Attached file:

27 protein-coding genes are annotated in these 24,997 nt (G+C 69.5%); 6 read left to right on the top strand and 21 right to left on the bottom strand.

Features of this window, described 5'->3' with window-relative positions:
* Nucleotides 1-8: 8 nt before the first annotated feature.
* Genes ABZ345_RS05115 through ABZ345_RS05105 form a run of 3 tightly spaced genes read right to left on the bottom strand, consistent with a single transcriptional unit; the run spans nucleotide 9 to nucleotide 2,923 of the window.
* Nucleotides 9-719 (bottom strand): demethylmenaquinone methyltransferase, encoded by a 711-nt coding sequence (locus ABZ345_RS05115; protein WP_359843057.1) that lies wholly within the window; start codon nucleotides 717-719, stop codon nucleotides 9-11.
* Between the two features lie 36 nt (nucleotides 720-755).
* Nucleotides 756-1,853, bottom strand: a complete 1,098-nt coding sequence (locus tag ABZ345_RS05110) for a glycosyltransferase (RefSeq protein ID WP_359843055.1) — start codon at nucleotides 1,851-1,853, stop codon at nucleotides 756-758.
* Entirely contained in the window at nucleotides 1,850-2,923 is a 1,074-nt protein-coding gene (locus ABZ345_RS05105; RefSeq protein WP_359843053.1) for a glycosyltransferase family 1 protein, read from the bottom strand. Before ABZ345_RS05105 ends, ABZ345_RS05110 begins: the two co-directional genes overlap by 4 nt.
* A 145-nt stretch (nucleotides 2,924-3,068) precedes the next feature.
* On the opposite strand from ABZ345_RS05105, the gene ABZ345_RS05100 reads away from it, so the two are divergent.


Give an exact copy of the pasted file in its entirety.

27 protein-coding genes are annotated in these 24,997 nt (G+C 69.5%); 6 read left to right on the top strand and 21 right to left on the bottom strand.

Features of this window, described 5'->3' with window-relative positions:
* Nucleotides 1-8: 8 nt before the first annotated feature.
* Genes ABZ345_RS05115 through ABZ345_RS05105 form a run of 3 tightly spaced genes read right to left on the bottom strand, consistent with a single transcriptional unit; the run spans nucleotide 9 to nucleotide 2,923 of the window.
* Nucleotides 9-719 (bottom strand): demethylmenaquinone methyltransferase, encoded by a 711-nt coding sequence (locus ABZ345_RS05115; protein WP_359843057.1) that lies wholly within the window; start codon nucleotides 717-719, stop codon nucleotides 9-11.
* Between the two features lie 36 nt (nucleotides 720-755).
* Nucleotides 756-1,853, bottom strand: a complete 1,098-nt coding sequence (locus tag ABZ345_RS05110) for a glycosyltransferase (RefSeq protein ID WP_359843055.1) — start codon at nucleotides 1,851-1,853, stop codon at nucleotides 756-758.
* Entirely contained in the window at nucleotides 1,850-2,923 is a 1,074-nt protein-coding gene (locus ABZ345_RS05105; RefSeq protein WP_359843053.1) for a glycosyltransferase family 1 protein, read from the bottom strand. Before ABZ345_RS05105 ends, ABZ345_RS05110 begins: the two co-directional genes overlap by 4 nt.
* A 145-nt stretch (nucleotides 2,924-3,068) precedes the next feature.
* On the opposite strand from ABZ345_RS05105, the gene ABZ345_RS05100 reads away from it, so the two are divergent.